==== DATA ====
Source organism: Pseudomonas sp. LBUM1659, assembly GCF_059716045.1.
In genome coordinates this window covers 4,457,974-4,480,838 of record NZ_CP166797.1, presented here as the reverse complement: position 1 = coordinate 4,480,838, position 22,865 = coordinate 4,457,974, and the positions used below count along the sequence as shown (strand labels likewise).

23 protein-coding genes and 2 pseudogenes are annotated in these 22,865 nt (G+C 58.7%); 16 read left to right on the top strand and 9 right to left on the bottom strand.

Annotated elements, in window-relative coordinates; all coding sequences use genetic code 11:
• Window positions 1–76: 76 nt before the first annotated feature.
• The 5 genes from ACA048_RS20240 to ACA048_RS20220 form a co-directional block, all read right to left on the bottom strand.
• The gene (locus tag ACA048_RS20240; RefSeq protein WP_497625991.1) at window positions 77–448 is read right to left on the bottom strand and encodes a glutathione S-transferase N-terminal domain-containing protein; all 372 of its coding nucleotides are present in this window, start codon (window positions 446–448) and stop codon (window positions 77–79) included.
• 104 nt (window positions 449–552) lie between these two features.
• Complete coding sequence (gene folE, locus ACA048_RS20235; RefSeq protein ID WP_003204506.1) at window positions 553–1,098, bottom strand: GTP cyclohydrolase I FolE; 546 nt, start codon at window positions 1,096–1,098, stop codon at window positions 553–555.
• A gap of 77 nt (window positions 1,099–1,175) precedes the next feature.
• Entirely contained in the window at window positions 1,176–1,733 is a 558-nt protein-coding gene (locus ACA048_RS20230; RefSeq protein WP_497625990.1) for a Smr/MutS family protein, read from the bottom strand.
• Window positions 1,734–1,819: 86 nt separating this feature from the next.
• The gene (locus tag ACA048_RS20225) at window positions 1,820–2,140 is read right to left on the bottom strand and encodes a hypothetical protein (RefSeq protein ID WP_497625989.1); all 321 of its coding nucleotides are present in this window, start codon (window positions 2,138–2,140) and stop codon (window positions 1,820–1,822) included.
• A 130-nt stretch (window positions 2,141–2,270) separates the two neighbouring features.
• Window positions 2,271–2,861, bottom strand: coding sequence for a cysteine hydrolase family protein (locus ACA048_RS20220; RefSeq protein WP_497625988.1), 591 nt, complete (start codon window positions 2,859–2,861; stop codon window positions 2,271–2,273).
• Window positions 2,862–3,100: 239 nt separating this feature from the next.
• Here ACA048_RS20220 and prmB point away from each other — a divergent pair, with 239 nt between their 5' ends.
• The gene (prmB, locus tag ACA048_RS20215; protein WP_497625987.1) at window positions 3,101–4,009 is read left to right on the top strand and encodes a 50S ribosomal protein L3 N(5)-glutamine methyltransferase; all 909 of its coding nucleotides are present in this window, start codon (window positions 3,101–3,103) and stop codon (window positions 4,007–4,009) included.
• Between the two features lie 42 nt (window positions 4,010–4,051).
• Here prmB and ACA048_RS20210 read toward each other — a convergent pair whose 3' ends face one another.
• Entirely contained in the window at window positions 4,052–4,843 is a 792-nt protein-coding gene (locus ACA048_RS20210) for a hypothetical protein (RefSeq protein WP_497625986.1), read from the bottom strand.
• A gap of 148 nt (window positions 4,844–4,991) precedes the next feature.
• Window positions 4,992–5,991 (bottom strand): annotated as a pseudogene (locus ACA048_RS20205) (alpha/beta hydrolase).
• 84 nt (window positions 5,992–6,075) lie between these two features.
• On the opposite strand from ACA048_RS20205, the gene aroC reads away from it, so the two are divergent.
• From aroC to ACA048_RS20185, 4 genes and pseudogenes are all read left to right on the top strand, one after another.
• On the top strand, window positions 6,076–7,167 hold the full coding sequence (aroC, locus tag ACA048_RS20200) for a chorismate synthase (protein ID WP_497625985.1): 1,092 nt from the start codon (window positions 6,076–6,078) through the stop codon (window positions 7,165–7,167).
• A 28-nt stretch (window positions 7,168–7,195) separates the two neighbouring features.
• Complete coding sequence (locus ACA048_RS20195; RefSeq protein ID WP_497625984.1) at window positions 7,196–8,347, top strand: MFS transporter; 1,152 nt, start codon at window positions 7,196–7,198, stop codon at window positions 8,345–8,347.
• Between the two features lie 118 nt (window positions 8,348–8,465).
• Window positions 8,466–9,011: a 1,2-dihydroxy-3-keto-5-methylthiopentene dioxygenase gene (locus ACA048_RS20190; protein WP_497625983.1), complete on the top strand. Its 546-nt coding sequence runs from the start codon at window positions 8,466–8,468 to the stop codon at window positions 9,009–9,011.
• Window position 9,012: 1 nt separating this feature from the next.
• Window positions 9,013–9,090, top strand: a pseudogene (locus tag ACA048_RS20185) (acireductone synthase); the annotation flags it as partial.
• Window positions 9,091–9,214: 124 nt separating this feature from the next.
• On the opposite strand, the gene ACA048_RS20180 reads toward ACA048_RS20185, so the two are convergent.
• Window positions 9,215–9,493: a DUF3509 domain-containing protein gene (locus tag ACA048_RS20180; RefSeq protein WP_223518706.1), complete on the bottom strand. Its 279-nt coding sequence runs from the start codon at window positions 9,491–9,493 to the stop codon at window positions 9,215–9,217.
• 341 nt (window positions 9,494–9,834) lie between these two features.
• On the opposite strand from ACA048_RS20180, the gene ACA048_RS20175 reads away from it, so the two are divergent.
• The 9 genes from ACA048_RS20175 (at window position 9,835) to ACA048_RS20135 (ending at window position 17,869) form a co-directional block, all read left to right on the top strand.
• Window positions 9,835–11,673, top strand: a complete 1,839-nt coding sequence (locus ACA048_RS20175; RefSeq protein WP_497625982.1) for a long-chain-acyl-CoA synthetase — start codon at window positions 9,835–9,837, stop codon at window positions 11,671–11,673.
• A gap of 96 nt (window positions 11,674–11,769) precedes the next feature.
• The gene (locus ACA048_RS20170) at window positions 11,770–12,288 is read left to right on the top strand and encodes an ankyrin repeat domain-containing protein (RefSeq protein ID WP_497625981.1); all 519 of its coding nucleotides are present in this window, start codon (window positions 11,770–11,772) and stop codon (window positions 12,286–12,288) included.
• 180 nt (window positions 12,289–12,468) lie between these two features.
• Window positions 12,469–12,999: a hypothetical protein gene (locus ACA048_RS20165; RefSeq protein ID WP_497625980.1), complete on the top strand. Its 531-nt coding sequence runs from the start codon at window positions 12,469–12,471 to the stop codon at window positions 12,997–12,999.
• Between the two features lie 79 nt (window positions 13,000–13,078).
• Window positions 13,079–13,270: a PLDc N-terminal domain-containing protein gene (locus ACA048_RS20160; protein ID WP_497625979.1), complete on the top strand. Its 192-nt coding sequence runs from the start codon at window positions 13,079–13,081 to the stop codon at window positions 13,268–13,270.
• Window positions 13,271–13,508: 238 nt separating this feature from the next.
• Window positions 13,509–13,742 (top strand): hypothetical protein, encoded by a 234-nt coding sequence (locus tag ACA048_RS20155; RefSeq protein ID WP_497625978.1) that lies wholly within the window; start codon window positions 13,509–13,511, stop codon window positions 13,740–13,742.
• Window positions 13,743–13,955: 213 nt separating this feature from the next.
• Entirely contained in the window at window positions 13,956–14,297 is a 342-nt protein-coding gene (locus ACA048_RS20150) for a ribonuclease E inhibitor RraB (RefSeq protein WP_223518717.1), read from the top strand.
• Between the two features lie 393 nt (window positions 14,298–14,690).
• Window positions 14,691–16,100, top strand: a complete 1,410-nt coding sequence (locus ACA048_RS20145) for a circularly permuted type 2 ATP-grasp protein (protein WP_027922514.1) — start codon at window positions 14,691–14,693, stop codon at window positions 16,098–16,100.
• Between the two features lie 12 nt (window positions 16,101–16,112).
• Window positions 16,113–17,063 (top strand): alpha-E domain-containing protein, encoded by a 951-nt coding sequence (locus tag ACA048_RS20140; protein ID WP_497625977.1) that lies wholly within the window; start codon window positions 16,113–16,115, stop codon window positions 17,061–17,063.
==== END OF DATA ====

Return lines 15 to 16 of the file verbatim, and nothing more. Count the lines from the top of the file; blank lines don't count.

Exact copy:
• Window positions 2,271–2,861, bottom strand: coding sequence for a cysteine hydrolase family protein (locus ACA048_RS20220; RefSeq protein WP_497625988.1), 591 nt, complete (start codon window positions 2,859–2,861; stop codon window positions 2,271–2,273).
• Window positions 2,862–3,100: 239 nt separating this feature from the next.